One of the most helpful TradingView settings for international traders is the currency that a TradingView strategy reports in. How does a strategy’s currency conversion work and how do we configure it programmatically?

In this article:

Specifying a TradingView strategy’s currency with code

We configure the settings of a TradingView strategy either by hand or with code, and with that latter we can be sure our script is always added to the chart with the right settings. Configuring a strategy programmatically is done with strategy(). Every strategy needs to use that function (Pine Script Language Tutorial, n.d.) and its title argument, which specifies the strategy’s name, always needs to be set (TradingView, n.d.).

Another argument of strategy() is currency, and with that argument we specify the account currency of the strategy (TradingView, n.d.). This way our strategy can calculate in a different currency than the currency of the instrument we added the script to (Pine Script Language Tutorial, n.d.).

For example, having a strategy behave like it’s trading an euro account is done like:

strategy(title="Example - strategy currency", currency=currency.EUR)

When a strategy is set to a specific currency (like euros, currency.EUR, here), its net profit, open profit, equity, initial capital, drawdowns, and all other performance measures from the ‘Strategy Tester’ window are reported in that specific currency. This makes it easy to evaluate how our strategy would perform when using the same currency as our broker account.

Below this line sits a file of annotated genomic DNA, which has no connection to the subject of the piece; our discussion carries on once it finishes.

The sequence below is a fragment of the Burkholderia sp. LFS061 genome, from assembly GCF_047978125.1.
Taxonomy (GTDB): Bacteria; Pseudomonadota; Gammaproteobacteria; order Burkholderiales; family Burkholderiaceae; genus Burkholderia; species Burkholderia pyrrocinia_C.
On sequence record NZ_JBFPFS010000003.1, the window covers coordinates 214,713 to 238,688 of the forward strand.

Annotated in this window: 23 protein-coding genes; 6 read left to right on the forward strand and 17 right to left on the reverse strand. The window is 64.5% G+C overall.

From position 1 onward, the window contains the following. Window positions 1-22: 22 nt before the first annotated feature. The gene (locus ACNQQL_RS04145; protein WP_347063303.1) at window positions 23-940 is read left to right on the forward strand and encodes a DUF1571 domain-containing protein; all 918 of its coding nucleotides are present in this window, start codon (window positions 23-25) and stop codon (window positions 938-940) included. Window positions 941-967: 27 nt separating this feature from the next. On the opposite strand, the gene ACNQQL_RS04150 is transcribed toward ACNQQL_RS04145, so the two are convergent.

The different values for the currency argument are (TradingView, n.d.):

currency value Currency used by the strategy
currency.AUD Australian dollar
currency.CAD Canadian dollar
currency.CHF Swiss franc
currency.EUR Euro
currency.GBP Pound sterling
currency.HKD Hong Kong dollar
currency.JPY Japanese yen
currency.NOK Norwegian krone
currency.NONE Unspecified currency. With this setting, the strategy always uses the same currency as the instrument it trades and no currency conversion happens.
currency.NZD New Zealand dollar
currency.RUB Russian ruble
currency.SEK Swedish krona
currency.SGD Singapore dollar
currency.TRY Turkish lira
currency.USD United States dollar
currency.ZAR South African rand